I believe the program we need right now isn’t one where everyone in the family has reached a unified liberal or conservative consensus, but one that shows us how to be family despite our imperfections and (sometimes very raw) disagreements. Like the Roseanne of decades ago, the current incarnation reflects what’s going on in our own living rooms and at our own kitchen tables. There’s room for everyone – and for everyone to be pissed off. This cast has obviously become a family in more than a scripted sense, and as such they have learned to harness their common goals toward creation rather than let their differences drive them to enmity. Like it or not, that’s progress.

A House United


Today’s readings (click below to open in new tab/window):
Psalms 104; 149, 1 Samuel 22:1-23, Acts 13:26-43, Mark 3:19b-35

Jewish religious leaders were beside themselves trying to explain the popularity and power of Jesus. When they said his ability to cast out demons came from Satan, he replied: “How can Satan cast out Satan? If a kingdom is divided against itself, that kingdom cannot stand. And if a house is divided against itself, that house will not be able to stand.”

At this time his mother and brothers were growing concerned for him, so they called to Jesus from outside the house where a great crowd had gathered.

And he replied, “Who are my mother and my brothers?” And looking at those who sat around him, he said, “Here are my mother and my brothers! Whoever does the will of God is my brother and sister and mother.”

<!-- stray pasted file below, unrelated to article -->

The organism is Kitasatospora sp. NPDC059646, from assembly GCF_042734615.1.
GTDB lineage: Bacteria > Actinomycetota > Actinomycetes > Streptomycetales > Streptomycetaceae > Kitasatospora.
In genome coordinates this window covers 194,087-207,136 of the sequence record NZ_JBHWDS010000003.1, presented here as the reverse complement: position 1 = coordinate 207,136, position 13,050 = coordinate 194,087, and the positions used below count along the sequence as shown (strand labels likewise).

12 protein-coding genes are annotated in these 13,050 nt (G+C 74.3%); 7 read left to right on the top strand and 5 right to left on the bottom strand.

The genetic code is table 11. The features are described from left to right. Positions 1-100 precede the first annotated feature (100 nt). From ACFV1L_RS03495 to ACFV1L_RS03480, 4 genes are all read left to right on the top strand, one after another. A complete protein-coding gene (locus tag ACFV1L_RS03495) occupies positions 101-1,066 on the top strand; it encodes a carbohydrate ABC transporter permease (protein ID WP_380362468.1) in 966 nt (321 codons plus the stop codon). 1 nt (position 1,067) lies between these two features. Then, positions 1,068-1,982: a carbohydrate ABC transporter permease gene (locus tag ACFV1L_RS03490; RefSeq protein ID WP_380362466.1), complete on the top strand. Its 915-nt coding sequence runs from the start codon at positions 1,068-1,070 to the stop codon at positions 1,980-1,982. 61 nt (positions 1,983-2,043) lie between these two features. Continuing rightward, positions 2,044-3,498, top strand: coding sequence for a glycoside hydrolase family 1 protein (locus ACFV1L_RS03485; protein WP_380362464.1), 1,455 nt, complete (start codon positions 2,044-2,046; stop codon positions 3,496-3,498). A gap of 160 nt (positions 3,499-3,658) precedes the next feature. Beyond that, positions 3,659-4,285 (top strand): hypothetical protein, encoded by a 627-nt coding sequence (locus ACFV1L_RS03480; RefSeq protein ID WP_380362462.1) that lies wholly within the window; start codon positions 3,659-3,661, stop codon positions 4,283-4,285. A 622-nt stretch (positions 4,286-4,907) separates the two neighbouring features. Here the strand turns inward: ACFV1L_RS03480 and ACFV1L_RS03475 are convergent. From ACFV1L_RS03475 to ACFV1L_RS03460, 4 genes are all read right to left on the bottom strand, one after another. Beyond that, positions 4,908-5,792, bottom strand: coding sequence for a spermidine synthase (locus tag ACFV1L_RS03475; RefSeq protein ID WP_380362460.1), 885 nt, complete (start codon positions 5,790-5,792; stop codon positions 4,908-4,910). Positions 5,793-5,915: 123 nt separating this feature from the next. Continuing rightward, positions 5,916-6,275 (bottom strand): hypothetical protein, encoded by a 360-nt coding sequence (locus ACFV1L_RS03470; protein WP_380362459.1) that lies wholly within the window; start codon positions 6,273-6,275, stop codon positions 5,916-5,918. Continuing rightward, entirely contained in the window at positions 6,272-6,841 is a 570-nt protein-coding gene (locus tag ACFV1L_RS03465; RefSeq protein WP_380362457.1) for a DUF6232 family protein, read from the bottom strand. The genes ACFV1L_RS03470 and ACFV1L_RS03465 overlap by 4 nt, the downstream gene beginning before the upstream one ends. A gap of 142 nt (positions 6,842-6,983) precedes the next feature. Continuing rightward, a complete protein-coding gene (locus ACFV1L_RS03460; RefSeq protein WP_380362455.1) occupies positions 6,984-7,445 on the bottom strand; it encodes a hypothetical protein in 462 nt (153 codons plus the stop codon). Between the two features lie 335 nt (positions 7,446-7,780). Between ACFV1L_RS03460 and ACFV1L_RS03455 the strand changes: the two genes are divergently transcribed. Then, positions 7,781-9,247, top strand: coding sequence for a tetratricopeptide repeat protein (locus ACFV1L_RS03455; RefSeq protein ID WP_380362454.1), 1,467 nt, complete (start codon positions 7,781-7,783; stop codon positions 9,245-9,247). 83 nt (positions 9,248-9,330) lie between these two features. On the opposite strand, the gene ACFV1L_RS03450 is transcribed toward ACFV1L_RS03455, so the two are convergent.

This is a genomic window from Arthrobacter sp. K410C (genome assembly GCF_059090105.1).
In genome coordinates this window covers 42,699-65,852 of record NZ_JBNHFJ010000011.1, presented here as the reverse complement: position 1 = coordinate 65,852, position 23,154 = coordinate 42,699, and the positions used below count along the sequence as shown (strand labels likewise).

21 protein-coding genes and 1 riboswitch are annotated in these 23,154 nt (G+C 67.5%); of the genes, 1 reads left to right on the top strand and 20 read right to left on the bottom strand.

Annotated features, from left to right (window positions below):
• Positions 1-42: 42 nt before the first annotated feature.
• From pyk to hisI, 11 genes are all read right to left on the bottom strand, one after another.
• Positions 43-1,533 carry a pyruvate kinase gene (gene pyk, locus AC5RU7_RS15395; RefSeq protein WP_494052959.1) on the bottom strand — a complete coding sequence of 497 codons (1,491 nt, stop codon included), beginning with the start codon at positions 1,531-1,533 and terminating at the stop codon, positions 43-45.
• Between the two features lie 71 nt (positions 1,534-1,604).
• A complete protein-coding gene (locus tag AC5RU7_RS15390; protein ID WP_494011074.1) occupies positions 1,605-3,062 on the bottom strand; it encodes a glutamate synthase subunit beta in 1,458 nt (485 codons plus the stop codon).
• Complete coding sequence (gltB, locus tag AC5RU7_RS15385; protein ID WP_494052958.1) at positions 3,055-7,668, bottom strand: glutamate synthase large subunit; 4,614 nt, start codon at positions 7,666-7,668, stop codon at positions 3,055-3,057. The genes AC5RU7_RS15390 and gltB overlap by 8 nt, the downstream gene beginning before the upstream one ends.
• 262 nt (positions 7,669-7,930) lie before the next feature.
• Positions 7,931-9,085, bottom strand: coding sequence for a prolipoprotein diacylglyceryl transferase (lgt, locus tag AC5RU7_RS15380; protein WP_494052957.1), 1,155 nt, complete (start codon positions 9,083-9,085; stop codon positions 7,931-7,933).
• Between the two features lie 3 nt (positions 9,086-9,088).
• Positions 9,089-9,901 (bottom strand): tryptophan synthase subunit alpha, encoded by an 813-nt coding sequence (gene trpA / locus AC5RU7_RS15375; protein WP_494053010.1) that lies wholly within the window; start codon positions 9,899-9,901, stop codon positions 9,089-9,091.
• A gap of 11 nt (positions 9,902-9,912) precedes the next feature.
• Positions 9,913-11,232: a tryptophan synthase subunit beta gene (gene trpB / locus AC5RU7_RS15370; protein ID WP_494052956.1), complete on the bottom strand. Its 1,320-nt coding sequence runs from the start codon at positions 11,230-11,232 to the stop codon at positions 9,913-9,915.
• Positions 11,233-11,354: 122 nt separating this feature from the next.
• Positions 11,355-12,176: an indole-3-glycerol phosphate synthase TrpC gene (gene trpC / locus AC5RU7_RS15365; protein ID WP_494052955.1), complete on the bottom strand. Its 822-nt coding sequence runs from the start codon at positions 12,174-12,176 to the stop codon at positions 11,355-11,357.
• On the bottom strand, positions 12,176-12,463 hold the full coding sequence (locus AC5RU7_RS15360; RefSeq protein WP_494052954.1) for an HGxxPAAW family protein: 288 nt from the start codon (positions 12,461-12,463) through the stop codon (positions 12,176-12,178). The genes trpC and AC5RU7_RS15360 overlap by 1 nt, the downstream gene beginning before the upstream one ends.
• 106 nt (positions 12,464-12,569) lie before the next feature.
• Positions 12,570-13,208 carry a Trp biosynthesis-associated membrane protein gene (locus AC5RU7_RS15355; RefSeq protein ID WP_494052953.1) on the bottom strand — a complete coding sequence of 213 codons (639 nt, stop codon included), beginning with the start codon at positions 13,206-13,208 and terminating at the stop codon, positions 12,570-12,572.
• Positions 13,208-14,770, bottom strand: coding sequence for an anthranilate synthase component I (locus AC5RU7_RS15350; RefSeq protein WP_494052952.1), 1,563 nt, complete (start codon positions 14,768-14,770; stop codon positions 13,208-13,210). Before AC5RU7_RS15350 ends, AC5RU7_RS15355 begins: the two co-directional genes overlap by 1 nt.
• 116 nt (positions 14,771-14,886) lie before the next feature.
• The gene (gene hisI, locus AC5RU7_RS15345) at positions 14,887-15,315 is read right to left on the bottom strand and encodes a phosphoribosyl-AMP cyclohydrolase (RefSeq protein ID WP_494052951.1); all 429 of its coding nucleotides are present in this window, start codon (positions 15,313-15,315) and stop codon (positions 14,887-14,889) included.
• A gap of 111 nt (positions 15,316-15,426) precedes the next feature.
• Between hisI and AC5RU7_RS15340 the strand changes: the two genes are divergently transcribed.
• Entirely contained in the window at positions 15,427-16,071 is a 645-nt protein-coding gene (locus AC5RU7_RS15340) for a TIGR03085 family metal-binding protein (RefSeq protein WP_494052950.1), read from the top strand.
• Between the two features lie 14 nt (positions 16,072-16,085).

We can hear this a couple ways. The first is a dismissal, if not quite a rejection, of his family in favor of his followers. The second, more in keeping with his comments about a house divided, is an expansion of the definition of family; an expansion which includes all who dedicate themselves to God.

Ironically, Saul invited Jesus’s ancestor David into his house, and the resulting division threatened all of Israel. Because the people loved David more, Saul no longer saw him as a member of his faith family, but a dangerous rival. When his son Jonathan conspired to save David’s life, Saul’s rage was uncontrollable. He slaughtered eighty-five priests and their city of Nob because he believed they had helped David escape him. (In reality, they believed David was still serving Saul.) David, who believed Saul was God’s anointed king, had no plans to harm him.

Like so many divided houses, this was a one-sided war.

When we experience conflict with other believers, let’s not make Saul’s mistake and assume they are out to destroy us … and thereby become what we fear. Through Christ we are always challenged to expand our definition of family, even when that expansion feels threatening.

Jesus said “My father’s house has many rooms.” We don’t all have to sleep in the same one.

Additional Reading:
Read more about today’s passage from Mark in Just. Plain. Crazy.

Comfort: You have more family than you know.

Challenge: Find someone who is a member of your church, family, neighborhood, or city who thinks differently than you do. Have a conversation about what common good you agree on.

Prayer: I give thanks to your name for your steadfast love and your faithfulness. (Psalm 138:2)

Discussion: Are you a member of a divided “house?” What do you think can unite it?

Join the discussion! If you enjoyed this post, feel free to join an extended discussion as part of the C+C Facebook group. You’ll be notified of new posts through FB, and have the opportunity to share your thoughts with some lovely people. Or feel free to comment here on WordPress, or even re-blog – the more the merrier!